Termination of a marriage can be accompanied by a bevy of stressors — perhaps the most notable, ‘what to do with your finances?’ It’s important to be cognizant of your situation, says Rita Mansour, a certified private wealth advisor and senior managing director of Mansour Wealth Management at McDonald Partners in Toledo. She counsel’s to use the resources at your disposal to make this tough time more manageable.
Here are five steps to follow when compiling your financial information while going through a termination of your marriage:
- Hire a financial advisor and an attorney
It is difficult to know where to start when it comes to managing your finances, and that’s OK. Paired with the emotional toll that comes with terminating your marriage, it’s advisable to find a professional who can work with you to create a post-divorce plan. “A lot of people want to bury their heads in the sand because it’s too overwhelming,” Mansour explains. “Typically, people when they’re going through divorce, will make emotional decisions. Having a professional advisor who is objective can help save you from making mistakes.” It’s also important to hire an attorney immediately, Mansour suggests, to guide you through understanding your rights and what to expect with litigation.
- Identify your debts and assets
It’s crucial to identify what debts and assets are held in joint names with your spouse versus individual names. Of course, no one wants to be held liable for something they didn’t purchase. But it’s important to note: In Ohio, “marital property,” or everything that the couple bought together OR separately during the marriage, the law requires that it be distributed equitably when finalizing the divorce. Even if assets are only in your name, generally, they must be divided equally between the spouses. Even separate financial accounts, if the deposited funds were earned during the marriage, or were commingled, are generally regarded as marital assets.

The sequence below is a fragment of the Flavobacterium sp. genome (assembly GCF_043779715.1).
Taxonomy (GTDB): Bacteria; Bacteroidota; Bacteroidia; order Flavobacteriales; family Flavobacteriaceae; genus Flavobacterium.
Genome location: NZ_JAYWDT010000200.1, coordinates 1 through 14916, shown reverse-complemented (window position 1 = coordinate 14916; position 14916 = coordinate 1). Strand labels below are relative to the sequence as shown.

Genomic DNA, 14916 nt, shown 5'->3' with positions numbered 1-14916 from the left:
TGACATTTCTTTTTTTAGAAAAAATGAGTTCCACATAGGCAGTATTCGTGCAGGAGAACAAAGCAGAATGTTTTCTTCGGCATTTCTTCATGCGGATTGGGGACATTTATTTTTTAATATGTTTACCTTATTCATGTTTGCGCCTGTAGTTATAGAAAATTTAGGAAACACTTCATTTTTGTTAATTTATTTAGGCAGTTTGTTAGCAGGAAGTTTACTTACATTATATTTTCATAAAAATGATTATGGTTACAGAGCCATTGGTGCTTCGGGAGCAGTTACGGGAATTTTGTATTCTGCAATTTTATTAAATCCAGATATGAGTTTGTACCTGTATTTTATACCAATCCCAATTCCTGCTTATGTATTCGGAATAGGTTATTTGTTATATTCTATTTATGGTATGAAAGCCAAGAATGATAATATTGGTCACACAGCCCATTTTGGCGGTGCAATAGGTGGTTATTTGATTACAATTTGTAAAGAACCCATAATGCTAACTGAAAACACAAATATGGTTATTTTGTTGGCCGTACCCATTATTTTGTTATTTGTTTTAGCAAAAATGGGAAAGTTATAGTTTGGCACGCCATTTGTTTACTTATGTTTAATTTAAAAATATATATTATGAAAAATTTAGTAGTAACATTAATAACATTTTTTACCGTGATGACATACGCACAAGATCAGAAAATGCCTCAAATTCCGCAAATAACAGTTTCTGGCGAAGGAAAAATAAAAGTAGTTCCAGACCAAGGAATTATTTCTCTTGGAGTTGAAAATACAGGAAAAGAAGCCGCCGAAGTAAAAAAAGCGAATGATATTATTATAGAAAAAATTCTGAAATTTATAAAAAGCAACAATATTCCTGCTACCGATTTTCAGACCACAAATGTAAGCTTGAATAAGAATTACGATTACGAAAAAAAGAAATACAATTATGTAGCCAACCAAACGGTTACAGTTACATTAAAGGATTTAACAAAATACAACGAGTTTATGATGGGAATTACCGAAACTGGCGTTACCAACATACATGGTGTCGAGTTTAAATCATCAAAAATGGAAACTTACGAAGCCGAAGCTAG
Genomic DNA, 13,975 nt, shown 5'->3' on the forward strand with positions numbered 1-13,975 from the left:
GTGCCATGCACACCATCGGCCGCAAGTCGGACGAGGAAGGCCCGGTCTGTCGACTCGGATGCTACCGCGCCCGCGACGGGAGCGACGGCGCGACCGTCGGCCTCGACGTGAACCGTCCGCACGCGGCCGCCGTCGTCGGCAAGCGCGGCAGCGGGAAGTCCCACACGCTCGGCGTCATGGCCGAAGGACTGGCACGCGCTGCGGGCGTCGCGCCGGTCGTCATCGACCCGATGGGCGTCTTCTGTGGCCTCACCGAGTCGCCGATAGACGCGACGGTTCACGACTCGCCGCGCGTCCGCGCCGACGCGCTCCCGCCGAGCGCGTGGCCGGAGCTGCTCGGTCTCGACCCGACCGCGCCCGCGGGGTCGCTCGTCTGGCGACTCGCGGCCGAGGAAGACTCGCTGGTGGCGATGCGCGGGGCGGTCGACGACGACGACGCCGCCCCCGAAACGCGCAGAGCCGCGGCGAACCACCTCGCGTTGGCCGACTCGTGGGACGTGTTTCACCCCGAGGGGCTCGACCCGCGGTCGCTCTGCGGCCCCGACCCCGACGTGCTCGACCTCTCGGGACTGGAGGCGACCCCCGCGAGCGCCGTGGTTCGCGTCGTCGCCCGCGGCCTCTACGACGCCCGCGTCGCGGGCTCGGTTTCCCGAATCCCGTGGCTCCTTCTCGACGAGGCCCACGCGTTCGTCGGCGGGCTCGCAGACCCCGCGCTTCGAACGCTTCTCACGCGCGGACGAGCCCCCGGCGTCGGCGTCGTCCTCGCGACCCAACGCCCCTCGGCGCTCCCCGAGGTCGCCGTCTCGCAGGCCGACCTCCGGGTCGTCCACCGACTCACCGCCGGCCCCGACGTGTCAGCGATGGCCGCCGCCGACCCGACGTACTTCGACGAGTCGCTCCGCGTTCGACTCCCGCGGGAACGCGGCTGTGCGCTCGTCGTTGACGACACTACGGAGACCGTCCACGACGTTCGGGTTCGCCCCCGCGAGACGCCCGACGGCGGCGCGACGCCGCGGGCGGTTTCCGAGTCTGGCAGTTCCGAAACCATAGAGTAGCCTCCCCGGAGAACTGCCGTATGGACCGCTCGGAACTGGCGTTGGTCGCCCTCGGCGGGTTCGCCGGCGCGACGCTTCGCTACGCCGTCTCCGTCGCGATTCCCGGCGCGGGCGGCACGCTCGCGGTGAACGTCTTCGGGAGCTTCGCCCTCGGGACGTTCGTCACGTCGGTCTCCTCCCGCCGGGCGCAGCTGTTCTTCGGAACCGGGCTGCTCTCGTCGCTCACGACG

- Gather critical documents
These papers, including financial account statements, income tax returns and insurance policies, are important and will be referenced for legal proceedings, as well as for dealing with post-divorce matters. “If you have children, you should have estate planning documents, wills, trusts, guardianship agreements and financial powers of attorney.” Mansour said. Compiling these documents can help smooth the process and alleviate uncertainty.
- Get a credit report
Securing a credit report — available for free once a year via annualcreditreport.com — can help you understand your financial situation. If your name is not removed from joint accounts and your soon-to-be ex makes late payments, or misses payments entirely, you may still be responsible for ensuring that the debt is paid. Changing accounts from joint to individual status may help to save your credit status. By downloading a report, it is easier to determine where to start.
- Cut back on spending, where possible
This may seem obvious, but divorces can force individuals into financial difficulties, and it’s important to slow spending where you can. Review your bills and your monthly budget, consider any support payments you will be responsible for or receive, and consider cutting non-essential purchases, like premium streaming services, meal kits or other services you don’t use often enough to be considered essential. You can save yourself and your mental health in the long run by being mindful about where your money is going.